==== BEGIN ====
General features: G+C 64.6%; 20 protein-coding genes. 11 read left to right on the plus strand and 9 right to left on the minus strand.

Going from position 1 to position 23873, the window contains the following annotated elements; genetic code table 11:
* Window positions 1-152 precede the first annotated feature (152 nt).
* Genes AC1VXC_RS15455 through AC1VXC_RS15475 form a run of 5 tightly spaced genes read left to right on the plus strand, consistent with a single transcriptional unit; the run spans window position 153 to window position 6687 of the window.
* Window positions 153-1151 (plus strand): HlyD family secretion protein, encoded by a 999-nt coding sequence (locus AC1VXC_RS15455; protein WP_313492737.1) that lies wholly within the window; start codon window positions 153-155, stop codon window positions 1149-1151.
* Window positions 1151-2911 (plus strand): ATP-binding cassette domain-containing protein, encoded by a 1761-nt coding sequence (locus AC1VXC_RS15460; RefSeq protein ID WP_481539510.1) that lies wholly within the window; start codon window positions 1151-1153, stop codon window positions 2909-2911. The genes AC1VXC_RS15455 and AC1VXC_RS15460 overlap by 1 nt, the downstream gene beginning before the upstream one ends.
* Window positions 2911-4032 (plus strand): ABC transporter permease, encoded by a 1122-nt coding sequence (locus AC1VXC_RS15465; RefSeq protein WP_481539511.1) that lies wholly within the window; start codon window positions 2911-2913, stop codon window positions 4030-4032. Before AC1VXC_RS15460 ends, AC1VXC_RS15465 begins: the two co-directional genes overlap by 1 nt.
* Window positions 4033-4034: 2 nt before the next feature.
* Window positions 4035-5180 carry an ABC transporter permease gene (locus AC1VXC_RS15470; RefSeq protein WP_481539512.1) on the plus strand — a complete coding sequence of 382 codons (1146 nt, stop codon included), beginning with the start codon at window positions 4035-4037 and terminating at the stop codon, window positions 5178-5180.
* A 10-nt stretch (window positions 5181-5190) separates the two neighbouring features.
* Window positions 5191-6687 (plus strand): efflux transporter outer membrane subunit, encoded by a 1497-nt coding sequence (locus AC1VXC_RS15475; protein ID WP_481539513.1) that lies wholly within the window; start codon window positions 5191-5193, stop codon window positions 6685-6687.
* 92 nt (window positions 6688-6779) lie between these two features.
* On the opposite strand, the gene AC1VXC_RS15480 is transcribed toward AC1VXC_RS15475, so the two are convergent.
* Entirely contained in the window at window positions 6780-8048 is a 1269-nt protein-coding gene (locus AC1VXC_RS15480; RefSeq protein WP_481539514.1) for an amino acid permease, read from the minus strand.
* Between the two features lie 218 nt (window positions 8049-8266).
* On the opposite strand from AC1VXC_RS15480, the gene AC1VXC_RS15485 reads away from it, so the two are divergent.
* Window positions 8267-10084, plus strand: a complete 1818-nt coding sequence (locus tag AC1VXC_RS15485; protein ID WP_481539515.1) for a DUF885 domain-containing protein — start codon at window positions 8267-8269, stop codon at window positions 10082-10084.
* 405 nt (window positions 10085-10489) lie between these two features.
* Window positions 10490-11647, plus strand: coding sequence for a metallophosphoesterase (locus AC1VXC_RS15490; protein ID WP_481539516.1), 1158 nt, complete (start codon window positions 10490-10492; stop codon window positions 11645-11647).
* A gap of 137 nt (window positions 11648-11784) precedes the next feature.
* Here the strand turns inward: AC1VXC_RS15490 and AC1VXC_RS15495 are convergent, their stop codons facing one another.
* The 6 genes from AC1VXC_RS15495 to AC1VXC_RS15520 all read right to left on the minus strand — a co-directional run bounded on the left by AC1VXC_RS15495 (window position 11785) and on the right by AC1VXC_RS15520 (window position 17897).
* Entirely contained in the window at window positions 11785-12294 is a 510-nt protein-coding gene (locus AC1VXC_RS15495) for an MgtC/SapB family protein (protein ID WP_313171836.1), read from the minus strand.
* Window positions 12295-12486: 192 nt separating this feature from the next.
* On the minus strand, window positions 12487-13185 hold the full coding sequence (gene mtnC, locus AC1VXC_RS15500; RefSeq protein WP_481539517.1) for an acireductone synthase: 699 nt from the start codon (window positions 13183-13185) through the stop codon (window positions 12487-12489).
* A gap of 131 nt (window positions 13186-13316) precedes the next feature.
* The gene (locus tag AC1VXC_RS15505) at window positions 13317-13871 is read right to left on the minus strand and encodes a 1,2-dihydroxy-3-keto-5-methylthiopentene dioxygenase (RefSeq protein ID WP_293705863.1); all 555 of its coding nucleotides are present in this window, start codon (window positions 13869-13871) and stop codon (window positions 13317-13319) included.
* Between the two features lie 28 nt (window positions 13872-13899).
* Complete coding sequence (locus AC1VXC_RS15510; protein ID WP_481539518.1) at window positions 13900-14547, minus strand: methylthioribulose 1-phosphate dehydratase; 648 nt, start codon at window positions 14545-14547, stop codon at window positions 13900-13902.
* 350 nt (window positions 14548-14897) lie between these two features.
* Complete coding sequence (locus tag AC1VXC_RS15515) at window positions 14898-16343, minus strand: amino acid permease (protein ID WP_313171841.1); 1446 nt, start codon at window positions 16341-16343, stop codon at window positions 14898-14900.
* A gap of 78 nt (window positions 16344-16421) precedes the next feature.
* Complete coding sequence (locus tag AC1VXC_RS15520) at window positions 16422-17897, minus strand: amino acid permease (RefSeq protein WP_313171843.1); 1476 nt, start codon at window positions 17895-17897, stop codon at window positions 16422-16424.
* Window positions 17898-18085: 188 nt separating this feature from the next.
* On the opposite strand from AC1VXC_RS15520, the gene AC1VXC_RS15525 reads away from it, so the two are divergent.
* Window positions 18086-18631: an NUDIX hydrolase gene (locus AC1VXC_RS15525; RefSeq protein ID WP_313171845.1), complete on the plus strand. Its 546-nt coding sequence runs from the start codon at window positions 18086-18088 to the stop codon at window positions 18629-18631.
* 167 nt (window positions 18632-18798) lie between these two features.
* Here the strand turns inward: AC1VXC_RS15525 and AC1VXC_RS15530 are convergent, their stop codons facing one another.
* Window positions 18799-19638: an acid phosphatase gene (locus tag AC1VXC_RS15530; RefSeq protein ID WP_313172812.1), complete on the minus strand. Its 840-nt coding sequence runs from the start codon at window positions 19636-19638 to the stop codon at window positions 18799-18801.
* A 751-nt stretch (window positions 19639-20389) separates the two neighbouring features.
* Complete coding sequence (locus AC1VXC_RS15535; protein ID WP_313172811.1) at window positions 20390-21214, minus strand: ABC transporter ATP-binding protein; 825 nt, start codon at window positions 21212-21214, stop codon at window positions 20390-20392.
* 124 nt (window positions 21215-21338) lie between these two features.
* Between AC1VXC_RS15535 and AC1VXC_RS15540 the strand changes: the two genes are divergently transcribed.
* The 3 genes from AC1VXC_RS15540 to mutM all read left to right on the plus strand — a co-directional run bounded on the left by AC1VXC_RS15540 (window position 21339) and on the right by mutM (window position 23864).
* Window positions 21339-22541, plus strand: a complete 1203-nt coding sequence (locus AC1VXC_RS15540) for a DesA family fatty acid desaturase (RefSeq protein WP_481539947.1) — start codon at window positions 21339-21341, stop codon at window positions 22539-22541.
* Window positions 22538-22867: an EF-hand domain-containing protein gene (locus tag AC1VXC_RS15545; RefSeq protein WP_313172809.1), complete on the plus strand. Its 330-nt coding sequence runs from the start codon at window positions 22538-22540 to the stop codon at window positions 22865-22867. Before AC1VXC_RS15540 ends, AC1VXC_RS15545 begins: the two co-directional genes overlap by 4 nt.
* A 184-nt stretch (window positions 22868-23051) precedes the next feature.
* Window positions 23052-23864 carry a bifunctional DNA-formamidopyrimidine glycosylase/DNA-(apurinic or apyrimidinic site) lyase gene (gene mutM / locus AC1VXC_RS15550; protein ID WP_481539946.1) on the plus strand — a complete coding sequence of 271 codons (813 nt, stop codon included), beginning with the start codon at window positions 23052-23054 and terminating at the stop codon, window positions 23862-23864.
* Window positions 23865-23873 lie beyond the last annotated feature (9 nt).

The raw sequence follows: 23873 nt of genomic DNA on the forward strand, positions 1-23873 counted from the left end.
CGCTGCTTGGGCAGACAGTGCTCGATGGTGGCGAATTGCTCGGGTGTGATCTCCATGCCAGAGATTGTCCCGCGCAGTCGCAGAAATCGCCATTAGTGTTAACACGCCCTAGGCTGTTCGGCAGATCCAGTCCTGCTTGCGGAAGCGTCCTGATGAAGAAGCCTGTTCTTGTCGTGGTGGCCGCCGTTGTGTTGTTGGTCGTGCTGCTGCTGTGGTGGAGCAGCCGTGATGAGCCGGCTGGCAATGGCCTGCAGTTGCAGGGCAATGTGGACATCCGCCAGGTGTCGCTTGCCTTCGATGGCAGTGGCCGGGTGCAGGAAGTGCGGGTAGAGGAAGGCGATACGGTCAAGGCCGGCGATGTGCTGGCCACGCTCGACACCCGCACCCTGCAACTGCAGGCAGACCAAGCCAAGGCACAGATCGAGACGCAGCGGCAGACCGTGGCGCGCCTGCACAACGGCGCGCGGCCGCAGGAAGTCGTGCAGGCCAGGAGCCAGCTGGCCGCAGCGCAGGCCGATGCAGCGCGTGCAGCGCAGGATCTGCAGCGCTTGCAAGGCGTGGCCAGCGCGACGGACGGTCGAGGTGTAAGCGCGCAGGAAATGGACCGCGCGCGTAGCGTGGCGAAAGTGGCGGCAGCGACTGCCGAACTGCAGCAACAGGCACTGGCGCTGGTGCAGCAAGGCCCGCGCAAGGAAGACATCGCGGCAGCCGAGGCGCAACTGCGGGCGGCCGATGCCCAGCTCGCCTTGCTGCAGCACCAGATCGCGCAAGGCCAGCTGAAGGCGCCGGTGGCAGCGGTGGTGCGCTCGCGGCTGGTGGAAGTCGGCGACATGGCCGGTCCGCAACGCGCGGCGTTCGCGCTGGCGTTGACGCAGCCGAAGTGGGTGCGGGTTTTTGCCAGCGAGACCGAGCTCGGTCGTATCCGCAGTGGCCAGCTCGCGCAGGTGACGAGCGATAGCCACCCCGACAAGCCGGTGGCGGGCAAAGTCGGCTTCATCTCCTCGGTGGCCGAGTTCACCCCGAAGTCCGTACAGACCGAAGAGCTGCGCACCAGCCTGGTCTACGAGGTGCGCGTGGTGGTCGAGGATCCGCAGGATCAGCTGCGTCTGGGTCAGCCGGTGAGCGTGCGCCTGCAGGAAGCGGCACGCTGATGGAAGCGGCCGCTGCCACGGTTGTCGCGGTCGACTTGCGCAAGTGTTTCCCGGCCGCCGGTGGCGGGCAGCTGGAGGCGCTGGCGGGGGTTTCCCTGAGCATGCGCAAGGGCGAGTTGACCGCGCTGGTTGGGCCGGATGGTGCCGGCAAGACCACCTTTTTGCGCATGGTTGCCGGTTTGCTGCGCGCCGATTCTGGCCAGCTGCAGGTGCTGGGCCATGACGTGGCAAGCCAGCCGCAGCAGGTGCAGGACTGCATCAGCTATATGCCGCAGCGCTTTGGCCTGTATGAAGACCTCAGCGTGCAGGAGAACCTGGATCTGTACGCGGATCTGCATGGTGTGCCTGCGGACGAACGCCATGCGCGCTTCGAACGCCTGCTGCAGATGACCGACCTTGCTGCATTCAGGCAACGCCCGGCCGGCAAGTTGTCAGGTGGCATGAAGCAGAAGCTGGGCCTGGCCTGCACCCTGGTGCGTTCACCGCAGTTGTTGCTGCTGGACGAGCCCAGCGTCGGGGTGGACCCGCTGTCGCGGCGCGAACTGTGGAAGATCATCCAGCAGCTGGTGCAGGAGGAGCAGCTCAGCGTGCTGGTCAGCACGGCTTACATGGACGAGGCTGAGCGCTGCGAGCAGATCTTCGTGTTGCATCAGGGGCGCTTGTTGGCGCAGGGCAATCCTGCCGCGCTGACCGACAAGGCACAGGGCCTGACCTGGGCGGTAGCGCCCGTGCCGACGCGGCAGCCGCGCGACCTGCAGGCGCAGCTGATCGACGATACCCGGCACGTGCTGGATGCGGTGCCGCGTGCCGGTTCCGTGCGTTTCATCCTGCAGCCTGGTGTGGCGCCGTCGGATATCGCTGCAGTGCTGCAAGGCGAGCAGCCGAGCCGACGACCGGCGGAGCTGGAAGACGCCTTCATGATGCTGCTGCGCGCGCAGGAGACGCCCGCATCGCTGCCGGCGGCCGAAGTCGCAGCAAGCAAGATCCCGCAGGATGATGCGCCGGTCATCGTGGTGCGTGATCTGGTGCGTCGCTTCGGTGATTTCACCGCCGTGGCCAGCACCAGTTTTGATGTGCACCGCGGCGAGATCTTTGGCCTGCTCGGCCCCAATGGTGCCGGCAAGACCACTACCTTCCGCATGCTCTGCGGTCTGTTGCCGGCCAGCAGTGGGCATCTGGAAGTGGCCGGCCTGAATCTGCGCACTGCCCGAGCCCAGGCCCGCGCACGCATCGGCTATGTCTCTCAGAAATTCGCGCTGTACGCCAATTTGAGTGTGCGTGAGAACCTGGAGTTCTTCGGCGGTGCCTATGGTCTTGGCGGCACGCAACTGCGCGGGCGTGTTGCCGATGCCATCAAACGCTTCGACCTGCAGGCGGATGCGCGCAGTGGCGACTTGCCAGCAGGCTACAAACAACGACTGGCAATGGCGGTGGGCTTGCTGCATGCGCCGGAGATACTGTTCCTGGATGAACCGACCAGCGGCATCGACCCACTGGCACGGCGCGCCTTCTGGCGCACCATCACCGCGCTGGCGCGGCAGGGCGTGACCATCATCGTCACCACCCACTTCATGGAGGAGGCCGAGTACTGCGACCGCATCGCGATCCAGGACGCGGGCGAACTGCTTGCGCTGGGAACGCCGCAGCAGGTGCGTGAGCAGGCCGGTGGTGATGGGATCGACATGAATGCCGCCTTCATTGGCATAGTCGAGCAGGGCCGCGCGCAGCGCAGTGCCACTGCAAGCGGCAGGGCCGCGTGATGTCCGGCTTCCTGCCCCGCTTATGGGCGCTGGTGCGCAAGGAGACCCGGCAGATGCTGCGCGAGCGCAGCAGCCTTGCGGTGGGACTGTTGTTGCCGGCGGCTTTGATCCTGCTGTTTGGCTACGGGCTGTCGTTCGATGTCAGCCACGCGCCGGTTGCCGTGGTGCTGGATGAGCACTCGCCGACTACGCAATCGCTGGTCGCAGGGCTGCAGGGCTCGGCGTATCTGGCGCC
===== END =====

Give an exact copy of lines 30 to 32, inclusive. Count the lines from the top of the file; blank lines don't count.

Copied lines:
* 350 nt (window positions 14548-14897) lie between these two features.
* Complete coding sequence (locus tag AC1VXC_RS15515) at window positions 14898-16343, minus strand: amino acid permease (protein ID WP_313171841.1); 1446 nt, start codon at window positions 16341-16343, stop codon at window positions 14898-14900.
* A gap of 78 nt (window positions 16344-16421) precedes the next feature.